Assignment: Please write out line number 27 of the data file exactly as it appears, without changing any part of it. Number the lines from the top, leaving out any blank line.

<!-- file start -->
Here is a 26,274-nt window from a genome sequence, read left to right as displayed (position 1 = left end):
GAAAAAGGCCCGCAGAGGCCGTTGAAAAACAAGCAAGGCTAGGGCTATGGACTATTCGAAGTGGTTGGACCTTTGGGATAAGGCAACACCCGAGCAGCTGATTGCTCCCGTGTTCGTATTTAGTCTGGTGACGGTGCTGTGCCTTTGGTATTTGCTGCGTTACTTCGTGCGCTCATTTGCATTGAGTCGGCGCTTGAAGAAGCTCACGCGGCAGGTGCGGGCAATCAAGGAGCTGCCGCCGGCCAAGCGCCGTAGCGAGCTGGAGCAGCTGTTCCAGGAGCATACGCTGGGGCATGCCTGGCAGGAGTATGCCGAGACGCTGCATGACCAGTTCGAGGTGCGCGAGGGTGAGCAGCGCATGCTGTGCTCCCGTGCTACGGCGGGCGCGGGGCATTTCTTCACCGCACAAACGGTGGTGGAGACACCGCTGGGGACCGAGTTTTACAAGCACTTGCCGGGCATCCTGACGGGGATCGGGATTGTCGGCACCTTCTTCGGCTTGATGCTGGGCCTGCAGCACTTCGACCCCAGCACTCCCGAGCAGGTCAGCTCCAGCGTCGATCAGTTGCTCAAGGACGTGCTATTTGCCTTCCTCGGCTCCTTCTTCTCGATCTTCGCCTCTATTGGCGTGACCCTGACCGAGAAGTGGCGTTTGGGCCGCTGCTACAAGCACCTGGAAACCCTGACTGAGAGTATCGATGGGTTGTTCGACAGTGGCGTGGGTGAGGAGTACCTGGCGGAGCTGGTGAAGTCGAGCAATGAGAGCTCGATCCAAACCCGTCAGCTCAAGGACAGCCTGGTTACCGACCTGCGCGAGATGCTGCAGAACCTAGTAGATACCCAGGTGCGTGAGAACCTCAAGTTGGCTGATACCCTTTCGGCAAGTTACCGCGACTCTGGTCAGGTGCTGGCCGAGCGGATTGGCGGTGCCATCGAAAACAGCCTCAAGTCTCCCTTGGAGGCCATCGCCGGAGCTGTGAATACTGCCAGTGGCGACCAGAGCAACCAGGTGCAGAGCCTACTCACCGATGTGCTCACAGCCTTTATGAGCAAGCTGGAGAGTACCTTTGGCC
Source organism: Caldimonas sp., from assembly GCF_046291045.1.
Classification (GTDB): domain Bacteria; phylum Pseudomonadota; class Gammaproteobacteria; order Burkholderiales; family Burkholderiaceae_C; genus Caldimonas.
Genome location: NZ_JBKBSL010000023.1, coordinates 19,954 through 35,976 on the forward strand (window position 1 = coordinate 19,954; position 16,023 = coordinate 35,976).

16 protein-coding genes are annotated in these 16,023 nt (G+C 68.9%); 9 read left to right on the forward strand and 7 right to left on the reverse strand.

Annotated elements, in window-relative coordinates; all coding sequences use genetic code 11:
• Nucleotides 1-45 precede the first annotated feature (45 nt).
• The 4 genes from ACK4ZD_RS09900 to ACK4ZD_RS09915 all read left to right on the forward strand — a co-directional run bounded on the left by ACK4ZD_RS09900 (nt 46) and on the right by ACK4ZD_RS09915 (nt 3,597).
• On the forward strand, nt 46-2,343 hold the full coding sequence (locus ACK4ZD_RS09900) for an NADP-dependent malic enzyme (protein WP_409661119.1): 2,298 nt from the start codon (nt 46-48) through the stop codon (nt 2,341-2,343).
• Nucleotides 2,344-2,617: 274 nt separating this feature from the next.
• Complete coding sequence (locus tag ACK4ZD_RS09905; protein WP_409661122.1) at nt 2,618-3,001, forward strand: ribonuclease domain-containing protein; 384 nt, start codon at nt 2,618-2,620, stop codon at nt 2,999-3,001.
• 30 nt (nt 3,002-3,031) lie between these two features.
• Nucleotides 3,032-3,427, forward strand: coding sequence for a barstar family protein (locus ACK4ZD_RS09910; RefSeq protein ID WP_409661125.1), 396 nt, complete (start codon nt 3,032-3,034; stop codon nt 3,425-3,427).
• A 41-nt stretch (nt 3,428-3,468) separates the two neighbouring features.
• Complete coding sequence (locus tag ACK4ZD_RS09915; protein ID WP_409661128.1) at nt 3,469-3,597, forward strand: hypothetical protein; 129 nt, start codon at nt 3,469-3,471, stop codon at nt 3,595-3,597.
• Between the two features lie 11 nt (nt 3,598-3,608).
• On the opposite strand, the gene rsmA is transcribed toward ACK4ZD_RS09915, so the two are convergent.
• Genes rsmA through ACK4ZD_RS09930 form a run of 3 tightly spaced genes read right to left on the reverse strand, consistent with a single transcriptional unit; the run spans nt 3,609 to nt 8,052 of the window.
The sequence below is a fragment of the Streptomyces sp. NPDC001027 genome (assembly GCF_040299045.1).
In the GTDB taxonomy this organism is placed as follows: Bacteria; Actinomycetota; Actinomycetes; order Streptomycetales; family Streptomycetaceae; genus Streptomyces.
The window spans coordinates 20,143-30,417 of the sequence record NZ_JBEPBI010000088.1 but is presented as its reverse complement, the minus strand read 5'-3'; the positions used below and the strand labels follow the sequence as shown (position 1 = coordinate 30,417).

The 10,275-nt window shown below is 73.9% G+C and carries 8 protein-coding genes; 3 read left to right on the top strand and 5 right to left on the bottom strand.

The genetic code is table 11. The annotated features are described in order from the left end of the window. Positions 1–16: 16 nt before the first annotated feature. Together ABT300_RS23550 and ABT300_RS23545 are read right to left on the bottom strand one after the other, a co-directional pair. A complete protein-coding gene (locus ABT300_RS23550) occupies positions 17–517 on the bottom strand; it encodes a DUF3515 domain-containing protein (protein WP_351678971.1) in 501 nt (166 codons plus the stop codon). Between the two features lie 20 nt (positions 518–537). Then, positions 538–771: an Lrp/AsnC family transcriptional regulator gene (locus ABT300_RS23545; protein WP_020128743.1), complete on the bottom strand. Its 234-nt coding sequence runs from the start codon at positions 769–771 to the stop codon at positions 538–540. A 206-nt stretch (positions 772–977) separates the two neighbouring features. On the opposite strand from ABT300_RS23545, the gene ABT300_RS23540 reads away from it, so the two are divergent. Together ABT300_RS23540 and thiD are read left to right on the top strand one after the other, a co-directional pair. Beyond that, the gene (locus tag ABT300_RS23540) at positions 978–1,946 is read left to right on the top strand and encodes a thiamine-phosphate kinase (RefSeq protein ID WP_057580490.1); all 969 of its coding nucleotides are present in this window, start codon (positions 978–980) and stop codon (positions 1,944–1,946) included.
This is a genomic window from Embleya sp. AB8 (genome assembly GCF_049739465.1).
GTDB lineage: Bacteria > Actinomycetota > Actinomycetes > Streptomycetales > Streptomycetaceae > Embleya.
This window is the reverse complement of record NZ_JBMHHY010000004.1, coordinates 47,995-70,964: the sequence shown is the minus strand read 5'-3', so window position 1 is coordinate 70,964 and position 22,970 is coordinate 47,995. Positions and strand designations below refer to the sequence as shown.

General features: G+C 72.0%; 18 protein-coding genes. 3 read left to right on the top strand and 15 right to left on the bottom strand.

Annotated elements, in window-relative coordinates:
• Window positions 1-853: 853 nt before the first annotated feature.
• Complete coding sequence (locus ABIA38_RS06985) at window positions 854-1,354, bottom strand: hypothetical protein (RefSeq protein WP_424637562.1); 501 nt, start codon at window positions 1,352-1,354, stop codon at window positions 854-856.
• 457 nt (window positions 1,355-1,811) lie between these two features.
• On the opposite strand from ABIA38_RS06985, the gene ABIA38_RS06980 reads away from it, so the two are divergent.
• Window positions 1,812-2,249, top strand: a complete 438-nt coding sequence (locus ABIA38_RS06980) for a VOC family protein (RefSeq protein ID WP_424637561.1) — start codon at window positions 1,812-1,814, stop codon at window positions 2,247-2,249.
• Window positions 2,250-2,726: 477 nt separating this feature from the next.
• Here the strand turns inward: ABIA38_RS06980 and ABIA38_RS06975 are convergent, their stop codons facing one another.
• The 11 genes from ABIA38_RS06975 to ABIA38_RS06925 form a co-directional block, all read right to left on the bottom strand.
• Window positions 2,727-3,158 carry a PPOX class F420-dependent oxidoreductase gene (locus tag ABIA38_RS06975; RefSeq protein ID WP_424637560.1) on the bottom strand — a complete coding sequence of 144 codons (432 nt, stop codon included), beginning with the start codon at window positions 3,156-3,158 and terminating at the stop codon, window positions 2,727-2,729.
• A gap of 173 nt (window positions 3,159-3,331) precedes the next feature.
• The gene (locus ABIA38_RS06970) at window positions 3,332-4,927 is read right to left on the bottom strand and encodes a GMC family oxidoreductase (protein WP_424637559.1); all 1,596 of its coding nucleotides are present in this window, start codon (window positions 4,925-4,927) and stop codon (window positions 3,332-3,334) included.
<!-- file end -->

This window is the reverse complement of record NZ_JBMHHY010000004.1, coordinates 47,995-70,964: the sequence shown is the minus strand read 5'-3', so window position 1 is coordinate 70,964 and position 22,970 is coordinate 47,995. Positions and strand designations below refer to the sequence as shown.